Two years ago, at a DAR (Daughters of American Republic) luncheon, I had the pleasure of listening to a very engaging speaker on the life of Temple Lea Houston. I’ve grown up hearing about the exploits of his father, Sam Houston. I even lived in Huntsville for a short time and spent many pleasant hours touring Sam Houston’s home, but I hadn’t ever given much thought to the man’s children.
Amazing since Temple Houston turned out to be such an important figure in Texas/Oklahoma history himself. He was the youngest of eight children and was the only one born during Sam Houston’s reign as the Governor of Texas. Unfortunately, he was orphaned at age 7 and was sent to live with an older sister in Georgetown, Texas. In all likelihood, he may have known my forefathers as they were prominent citizens of Georgetown themselves during this time.
But Temple was destined for great things and left home at 13 to join a cattle drive. Later, after working as a page for the US Senate in Washington, D. C., he developed a love for law and enrolled in TAMU in 1877 (100 years prior to my own enrollment in that same university). At age 21, he was the youngest to pass the bar and open his own law practice in the state of Texas.
While becoming a lawyer was indeed quite an accomplishment, it was his theatrics in the courtroom that earned him a memorable place in Texas and Oklahoma history. The man could deliver a speech that enthralled listeners, but he had no problem punctuating his points with extra drama. Once, to prove a point, he shot two Colt 45s filled with blanks at a stunned jury. The jury found the defendant guilty but because “they scattered and mingled with the crowd” when Houston shot off his colts, he was granted a mistrial. The next time around, the man was acquitted.
In 1894, Temple moved his family to Woodward in Oklahoma territory where he served as legal counsel for the railroad. A very skilled marksman, he got into a fight with the brother of outlaw, Al Jennings. He shot and killed the brother and was tried and acquitted for the man’s death on the grounds of self defense.
His most famous defense was called the “soiled dove plea” in which he managed to have a prostitute released from charges of plying her trade after the jury deliberated only ten minutes. The speaker I saw acted out the speech with all the passion and elocution Temple Houston must have employed, and I could see why the jury would be so swayed.
I wish I’d known about this colorful figure at the time I wrote Julia’s Golden Eagle. His background would have provided a lot of ideas for drafting that scene. Not only does Jake have to go through a court trial for murder, but later, he discovers his own passion for the law and decides to attend law school.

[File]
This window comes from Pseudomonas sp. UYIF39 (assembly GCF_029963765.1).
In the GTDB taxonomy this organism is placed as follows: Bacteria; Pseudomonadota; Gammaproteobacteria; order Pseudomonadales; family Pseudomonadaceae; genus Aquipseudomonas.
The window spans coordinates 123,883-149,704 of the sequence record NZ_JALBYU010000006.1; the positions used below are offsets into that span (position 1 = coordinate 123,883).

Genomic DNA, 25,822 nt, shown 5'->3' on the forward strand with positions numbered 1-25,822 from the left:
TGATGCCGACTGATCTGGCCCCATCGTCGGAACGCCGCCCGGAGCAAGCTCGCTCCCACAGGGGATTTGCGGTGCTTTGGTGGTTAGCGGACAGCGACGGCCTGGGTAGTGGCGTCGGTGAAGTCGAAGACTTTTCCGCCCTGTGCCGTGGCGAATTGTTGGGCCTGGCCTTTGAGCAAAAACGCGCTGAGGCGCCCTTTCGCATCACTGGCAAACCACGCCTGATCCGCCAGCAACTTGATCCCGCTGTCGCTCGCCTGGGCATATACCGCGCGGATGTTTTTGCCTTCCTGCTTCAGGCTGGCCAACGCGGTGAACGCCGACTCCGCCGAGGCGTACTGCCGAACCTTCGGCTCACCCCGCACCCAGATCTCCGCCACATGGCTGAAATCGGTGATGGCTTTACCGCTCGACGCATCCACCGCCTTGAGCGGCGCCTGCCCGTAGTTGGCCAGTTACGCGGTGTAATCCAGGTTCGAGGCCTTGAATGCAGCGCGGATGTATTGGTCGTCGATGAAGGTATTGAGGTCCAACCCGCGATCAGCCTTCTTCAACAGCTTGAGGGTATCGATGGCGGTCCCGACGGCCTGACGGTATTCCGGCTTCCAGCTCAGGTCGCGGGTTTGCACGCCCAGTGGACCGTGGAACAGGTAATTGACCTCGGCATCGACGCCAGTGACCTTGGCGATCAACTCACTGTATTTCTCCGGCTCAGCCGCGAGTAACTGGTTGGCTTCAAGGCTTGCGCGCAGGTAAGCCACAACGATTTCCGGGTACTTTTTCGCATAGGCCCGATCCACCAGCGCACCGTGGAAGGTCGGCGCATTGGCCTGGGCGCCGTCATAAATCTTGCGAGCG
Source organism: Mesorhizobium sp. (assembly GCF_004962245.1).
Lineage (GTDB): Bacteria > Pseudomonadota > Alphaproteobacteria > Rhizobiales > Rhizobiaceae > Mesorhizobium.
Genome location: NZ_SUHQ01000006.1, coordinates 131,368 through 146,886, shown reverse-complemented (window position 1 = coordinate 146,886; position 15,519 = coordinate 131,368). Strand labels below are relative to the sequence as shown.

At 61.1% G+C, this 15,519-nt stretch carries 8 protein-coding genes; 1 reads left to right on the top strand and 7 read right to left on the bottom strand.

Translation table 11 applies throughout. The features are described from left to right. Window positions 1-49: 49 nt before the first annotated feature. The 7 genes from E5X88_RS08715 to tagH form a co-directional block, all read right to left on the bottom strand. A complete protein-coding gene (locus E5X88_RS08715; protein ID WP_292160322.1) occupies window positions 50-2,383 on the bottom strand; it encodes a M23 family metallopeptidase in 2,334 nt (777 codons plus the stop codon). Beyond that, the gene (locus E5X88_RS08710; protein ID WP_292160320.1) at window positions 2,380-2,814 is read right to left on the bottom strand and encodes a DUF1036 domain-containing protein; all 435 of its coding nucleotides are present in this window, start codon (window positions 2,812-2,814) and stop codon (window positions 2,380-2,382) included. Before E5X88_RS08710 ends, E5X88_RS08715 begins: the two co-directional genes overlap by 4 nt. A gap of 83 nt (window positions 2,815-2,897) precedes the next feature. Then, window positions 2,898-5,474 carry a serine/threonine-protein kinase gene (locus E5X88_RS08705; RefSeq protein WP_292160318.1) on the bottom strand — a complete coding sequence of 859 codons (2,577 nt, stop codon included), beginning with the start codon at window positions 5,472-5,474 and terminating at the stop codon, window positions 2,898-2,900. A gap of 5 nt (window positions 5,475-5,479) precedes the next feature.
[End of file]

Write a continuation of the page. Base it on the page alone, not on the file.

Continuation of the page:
The prosecution had called all their witnesses. The judge declared a break for lunch, and Jake was escorted back to his cell. He hoped Bob could find Miss Julia Stanton before the trial commenced again. If not, he might face the end of a rope or worse, life imprisonment at the State Penitentiary in Huntsville.
He shuddered. He’d prefer a hangman’s noose to imprisonment again. Even after five years, the horrors of that Yankee hellhole still haunted him. He’d lie awake at night and wonder why God had spared his miserable life while all around him, men lay dying. Closing his eyes against the traumatic memories, he waited quietly for the trial to continue.
“You don’t seem too concerned about the trial.”
Jake opened one eye then the other. A man of medium height with flaming red hair leaned casually against the wall facing Jake’s cell. He gazed at Jake with an intensity that was almost frightening. His jeans were creased and worn where the tie down for a gun would have been. The sheriff must have confiscated his weapon.
“’Peers to me like you’re not doing so well at that trial. In fact, you’ll be lucky to get twenty years. My guess is a life sentence.”
Jake closed his eyes again; ignoring the taunts the man threw his way. Outwardly, he maintained a detached attitude. In truth, fear gnawed at his insides. He prayed to God in hopes God had not forgotten him. With an afternoon of testimony still left, Julia Stanton would come to his rescue. She had to.
And then there was his brother, Tabor. He had his lawyer send out several telegrams expecting at least one to find its way to his brother. These thoughts gave him a measure of hope, but realistically, he knew his days were numbered. A black curtain of despair blanketed his mood. A stay in prison would surely kill him as easily as the noose, only the death would be long and drawn out.
Movement caused Jake to snap his eyes open. “Enjoying the show, mister?”
The man, dressed all in black as if he were the grim reaper himself, sauntered closer to the bars. His visitor had the audacity to grin. “As a matter of fact, I am. Thanks.”
“I get the feeling, you didn’t come all the way over here to gloat. What do you want?” Jake asked, his emotions strangely under control.
“Believe it or not, Mr. Nolan, I want the same thing as you.”
“A million dollars and a sassy lady?”
“You’re not a very likeable fellow, are you? Never mind. I guess facing charges of murder when you aren’t guilty has left you slightly bitter and a tad resentful.”
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That got Jake’s attention. He uncurled his body and sat up on the cot.
He kept his features carefully schooled. “All right, I’m listening. I’m your captive audience.”
“A real comedian. I can’t save you from this trial, but I want the real culprit. I want the real killer brought to justice. I need to know what you know and what you think you don’t know. I need you to recall even the slightest detail of that night. Try to remember trivial things.”
“What’s in it for me?” Jake leaned against the rough, stone wall.
“A clear conscience when you meet your maker.”